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Tory strategists weigh in on the battle for the party's leadership
In this edition: what to watch in the Conservative leadership race, Miller booted, mandate letters deadline, strike averted, the NDP's big campaign rally
Happy Monday. Welcome to POLICORNER — your insider’s guide to Canadian politics, policy and power. Mask mandates were lifted in most indoor public settings across Ontario today. Here is where you’ll still need one.
In this 10 minute read, three Conservative strategists on the early status of the leadership race and Doug Ford’s order to caucus. A long-time NDP MPP booted from caucus over “new information uncovered.” What the government is staying on the approaching mandate letters deadline. Plus, a strike averted in Ontario colleges.
The race to be the next Conservative leader is heating up. The slate of candidates is growing, with high-profile endorsements lining up.
Eight candidates are officially in — Pierre Poilievre, Jean Charest, Patrick Brown, Leslyn Lewis, Roman Baber, Scott Aitchison, Marc Dalton and Joseph Bourgault. More are expected to join the race in the coming days. Leona Alleslev — the Liberal-turned-Conservative MP who was defeated in the last election — has already set up leonaalleslev.ca and is a circulating petition in support of the nomination. Joel Etienne — who ran for the party in York Centre — is also gathering signatures in support.
newsBeyond spoke with three Conservative strategists on the early status of the race and what they’ll be watching for. Here’s what they told us:
Where do things stand in the race for the leadership of the party?
Andrew Brander (Former senior staffer at Queen's Park and a Vice President at Crestview Strategy): “I think it's early days. What we've seen in the contest thus far are some very big names. These are household names in various parts of the country. I think what we're seeing so far is serious contenders putting their name forward. And I think that it is an encouraging time for Conservatives. They know what is at stake. After two election cycles — where the conservatives have won the popular vote but haven't been able to translate that into seats needed to form government — Conservatives are feeling very optimistic that whoever is elected will become the prime minister. And I think that's why you're seeing such significant competitors come forward and offer themselves.”
Josie Sabatino (Former Director of Communications to Erin O'Toole and senior consultant at Summa Strategies): “It is really interesting where Pierre is choosing to go with his messaging. He's pitching more of a progressive vision for how he sees the party, in terms of the freedom messaging. Rather than reacting to the news of the day, he's really putting forward a proactive message. I think the other candidates have some catching up to do in that respect.”
Tim Powers (Chairman at Summa Strategies): “I don't think we really know where things stand because we haven't seen any data on membership sales and no polling data on voting intentions. Anecdotally, based on the behavior of the candidates, it's fair to say there's a top three — Mr. Poilievre, Mr. Charest and Mr. Brown. I think it's probably fair to speculate that Mr. Poilievre is the likely frontrunner at this point. Mr. Charest and Mr. Brown are his main challengers.”
What issues will dominate the leadership race?
Brander: “The #1 issue is going to be the cost of living. How we tackle big issues like taxes, inflation and getting costs under control. That is something every single one of the leadership contenders is going to have to tackle in a serious way. The next central theme is going to be one about the issue of personal freedom and responsibility. The real sort of sleeper issue is going to be very dependent on what happens in Ukraine. I think that it is one of the Prime Minister’s biggest weak spots. I think a number of candidates will want to capitalize on that.”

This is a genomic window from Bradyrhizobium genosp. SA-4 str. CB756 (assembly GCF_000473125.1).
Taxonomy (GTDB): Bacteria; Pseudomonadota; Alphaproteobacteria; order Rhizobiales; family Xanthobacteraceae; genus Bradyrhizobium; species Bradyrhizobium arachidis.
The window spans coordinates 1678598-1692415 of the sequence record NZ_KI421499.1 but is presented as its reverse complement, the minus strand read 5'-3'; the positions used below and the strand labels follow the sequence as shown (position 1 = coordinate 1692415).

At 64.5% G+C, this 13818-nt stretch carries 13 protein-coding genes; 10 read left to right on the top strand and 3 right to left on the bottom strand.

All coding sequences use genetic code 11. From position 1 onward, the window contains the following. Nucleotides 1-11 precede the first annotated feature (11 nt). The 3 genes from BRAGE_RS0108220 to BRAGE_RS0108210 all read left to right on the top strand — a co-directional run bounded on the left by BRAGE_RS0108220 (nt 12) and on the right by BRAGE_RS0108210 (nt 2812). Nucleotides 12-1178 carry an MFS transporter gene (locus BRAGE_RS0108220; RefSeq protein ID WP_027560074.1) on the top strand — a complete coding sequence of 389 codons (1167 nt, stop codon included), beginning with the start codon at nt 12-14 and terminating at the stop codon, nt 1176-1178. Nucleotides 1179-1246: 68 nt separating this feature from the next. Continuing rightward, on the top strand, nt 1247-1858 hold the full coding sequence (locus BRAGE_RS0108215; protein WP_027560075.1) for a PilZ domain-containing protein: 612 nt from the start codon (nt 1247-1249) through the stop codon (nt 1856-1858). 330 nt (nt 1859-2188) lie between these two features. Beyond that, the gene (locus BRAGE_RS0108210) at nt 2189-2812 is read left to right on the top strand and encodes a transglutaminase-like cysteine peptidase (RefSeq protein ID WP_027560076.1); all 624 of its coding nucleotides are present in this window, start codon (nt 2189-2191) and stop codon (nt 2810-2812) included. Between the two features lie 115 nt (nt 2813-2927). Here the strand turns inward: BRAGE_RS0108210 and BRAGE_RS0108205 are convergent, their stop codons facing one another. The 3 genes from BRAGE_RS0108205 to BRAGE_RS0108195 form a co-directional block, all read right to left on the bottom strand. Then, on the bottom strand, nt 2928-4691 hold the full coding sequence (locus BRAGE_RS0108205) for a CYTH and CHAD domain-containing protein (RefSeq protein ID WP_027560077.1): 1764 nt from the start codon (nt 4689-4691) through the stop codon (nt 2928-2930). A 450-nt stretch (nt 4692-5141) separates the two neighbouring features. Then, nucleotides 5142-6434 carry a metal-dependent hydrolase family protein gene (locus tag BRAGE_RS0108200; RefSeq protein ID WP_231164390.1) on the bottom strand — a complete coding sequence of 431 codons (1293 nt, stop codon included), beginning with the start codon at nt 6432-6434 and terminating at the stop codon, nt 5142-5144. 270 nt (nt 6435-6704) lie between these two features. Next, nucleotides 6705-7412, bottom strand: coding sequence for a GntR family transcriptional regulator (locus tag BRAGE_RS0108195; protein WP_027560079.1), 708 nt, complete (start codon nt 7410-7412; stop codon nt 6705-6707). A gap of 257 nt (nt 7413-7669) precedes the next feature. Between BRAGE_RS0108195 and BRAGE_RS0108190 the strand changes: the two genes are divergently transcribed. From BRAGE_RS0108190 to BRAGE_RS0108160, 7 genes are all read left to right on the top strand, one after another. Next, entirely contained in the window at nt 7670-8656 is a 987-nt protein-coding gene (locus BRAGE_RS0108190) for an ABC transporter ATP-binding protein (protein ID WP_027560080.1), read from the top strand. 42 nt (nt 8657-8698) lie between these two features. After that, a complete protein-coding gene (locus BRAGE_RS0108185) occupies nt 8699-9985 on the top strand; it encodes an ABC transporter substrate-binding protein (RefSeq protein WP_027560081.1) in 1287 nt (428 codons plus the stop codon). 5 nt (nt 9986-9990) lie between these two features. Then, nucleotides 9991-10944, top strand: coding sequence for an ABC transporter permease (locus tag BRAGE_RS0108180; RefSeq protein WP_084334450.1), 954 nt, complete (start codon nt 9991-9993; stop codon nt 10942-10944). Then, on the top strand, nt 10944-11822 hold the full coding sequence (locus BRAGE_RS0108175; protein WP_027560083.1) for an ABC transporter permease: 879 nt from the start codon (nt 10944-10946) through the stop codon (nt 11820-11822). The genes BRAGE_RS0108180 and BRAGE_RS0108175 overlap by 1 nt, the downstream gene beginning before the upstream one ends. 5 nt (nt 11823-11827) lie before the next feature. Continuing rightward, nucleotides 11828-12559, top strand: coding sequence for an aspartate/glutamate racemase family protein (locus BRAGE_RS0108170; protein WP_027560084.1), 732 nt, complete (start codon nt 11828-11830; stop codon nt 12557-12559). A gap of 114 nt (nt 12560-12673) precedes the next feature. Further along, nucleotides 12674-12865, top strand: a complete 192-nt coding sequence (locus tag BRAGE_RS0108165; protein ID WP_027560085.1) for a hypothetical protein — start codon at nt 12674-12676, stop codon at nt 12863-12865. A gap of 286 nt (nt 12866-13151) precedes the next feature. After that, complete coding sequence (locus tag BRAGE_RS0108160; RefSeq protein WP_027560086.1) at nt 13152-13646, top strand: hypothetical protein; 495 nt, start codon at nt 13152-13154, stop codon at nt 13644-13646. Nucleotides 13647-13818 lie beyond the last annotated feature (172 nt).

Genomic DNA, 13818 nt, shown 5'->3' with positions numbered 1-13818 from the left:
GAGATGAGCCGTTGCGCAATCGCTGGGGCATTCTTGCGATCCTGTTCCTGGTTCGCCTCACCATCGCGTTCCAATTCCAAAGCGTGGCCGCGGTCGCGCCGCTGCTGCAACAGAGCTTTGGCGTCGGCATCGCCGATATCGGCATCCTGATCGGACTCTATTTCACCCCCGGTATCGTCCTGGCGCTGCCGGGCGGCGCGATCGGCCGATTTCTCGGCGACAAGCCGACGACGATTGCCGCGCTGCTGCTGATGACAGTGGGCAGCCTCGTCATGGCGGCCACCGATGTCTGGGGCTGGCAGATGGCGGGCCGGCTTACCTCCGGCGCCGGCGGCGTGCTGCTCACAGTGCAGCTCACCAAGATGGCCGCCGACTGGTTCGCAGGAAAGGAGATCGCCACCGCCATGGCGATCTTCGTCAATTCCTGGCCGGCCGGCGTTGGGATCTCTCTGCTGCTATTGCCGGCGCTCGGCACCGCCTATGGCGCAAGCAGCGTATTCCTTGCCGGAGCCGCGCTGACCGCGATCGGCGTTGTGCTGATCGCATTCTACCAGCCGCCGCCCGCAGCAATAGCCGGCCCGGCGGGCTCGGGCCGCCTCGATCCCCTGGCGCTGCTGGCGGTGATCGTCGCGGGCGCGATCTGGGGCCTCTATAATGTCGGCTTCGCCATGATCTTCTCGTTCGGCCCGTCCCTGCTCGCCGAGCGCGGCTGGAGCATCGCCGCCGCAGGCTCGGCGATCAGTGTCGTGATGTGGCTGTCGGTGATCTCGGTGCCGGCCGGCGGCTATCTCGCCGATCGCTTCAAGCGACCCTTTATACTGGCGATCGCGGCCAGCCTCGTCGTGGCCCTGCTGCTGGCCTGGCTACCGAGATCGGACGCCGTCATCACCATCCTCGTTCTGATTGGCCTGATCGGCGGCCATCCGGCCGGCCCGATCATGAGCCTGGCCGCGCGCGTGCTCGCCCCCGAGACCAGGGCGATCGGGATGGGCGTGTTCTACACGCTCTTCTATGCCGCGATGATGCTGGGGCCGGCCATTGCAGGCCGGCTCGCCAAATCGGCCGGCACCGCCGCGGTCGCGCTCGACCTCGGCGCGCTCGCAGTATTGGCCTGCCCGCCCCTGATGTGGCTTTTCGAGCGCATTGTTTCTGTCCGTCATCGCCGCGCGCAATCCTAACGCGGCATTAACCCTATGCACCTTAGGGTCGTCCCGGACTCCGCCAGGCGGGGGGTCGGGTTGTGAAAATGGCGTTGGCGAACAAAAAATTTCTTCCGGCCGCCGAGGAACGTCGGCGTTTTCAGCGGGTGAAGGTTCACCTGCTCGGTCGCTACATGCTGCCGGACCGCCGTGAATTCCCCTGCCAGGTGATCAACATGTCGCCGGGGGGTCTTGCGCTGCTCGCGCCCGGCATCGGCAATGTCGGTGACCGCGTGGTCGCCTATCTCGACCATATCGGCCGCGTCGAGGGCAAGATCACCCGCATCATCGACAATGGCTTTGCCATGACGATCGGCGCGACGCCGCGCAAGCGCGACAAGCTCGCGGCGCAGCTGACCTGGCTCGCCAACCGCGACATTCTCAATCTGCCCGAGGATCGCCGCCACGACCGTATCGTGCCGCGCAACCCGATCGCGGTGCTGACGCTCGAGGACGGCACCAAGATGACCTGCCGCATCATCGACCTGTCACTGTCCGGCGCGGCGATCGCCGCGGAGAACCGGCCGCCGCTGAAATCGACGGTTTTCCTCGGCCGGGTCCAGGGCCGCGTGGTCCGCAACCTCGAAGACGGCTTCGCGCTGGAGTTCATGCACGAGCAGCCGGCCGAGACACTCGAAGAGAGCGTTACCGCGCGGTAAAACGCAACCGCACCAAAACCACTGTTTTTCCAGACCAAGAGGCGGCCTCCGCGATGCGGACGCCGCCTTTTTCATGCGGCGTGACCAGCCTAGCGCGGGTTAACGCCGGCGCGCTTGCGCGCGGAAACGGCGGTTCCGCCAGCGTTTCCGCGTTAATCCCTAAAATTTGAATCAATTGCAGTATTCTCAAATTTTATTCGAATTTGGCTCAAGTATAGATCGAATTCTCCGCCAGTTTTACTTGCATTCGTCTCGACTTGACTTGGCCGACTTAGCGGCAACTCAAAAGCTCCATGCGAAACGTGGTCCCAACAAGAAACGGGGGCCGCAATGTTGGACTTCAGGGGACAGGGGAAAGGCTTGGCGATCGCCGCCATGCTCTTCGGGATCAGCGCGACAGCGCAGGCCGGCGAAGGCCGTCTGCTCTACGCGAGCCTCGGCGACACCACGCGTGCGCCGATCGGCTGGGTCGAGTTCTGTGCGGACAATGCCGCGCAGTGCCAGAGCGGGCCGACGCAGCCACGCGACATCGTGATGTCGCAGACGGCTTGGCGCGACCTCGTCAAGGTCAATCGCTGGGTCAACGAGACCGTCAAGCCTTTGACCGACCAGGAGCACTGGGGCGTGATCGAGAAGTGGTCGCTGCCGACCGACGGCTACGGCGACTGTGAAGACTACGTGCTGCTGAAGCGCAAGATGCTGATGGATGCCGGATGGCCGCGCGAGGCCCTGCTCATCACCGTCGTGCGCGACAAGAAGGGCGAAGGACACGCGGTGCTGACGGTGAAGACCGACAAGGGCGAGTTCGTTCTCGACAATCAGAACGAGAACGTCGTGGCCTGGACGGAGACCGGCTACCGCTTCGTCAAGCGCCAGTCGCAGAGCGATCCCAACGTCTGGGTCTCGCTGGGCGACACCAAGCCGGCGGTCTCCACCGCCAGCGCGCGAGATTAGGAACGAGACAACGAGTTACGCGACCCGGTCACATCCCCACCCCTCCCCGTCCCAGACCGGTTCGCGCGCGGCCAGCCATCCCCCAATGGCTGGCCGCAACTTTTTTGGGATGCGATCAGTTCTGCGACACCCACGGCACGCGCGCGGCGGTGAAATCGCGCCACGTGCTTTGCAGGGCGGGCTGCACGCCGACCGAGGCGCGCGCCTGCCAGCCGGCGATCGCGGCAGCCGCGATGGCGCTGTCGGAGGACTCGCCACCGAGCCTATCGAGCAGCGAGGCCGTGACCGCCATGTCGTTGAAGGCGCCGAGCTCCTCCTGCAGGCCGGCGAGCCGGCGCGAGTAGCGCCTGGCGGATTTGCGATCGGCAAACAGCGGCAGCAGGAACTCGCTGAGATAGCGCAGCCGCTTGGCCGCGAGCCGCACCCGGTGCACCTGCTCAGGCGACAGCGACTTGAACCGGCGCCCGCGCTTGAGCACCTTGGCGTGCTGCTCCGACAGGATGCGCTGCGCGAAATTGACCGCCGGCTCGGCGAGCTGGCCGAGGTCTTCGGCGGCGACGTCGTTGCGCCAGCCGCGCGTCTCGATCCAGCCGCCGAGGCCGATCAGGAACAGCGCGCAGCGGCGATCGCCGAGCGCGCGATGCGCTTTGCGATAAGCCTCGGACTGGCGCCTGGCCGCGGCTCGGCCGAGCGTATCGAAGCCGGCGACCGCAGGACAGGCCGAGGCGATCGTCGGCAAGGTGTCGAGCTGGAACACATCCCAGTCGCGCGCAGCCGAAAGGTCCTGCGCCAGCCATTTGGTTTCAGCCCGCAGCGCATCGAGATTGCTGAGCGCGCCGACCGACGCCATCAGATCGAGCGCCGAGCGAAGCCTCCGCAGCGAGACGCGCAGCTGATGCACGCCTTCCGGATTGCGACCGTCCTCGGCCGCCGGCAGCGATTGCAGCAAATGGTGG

Sabatino: “What we're going to see a lot of is the economy popping up. I think Canadians want a plan to shepherd through what is happening in the world in terms of current events, and how that affects their household prices. So I think the economy and inflation are going to be the #1 issue.
Powers: “I think personality is going to be a thing. Are you conservative or not a conservative? You have Pierre Poilievre trying to make that criticism against Mr. Charest. You have character playing out. Pierre going at Patrick Brown. Brown going back at Pierre. On policy, you've seen some skirmishes around environmental policy. You've seen some on pandemic policy and mandates. You've seen a little bit on military spending and foreign affairs. I think those policy issues will be prominent.”
How will this impact the election in Ontario? What do you make of Doug Ford telling his MPPs to stay out of this race?
Brander: “Doug Ford has to stay out of this Conservative Party leadership race. He’s ensuring that everyone else does as well. I'm not surprised to see this sort of edict come down. Ford is looking at this and saying — the more people working on this federal leadership — the more resources are taken away from our ground efforts in Ontario. What I'm really watching for is what happens after June 3. It will be really interesting to see how many MPP choose to get involved.”
Sabatino: “Having fought in an election and having worked in a war room, you want your candidates focused on the issues at hand and the issues that are you're hearing about at the door. I think that it makes a lot of sense for Doug Ford. They're focused on winning a majority government in June and their hands are in the right space.”
Powers: “Ford is only three months away from an election. He doesn't want to create unnecessary animosity. He needs people who are helping in this leadership to do some work on the ground for him and his candidates. So staying out of the fray until the election is done makes good sense. It avoids unnecessary conflict.”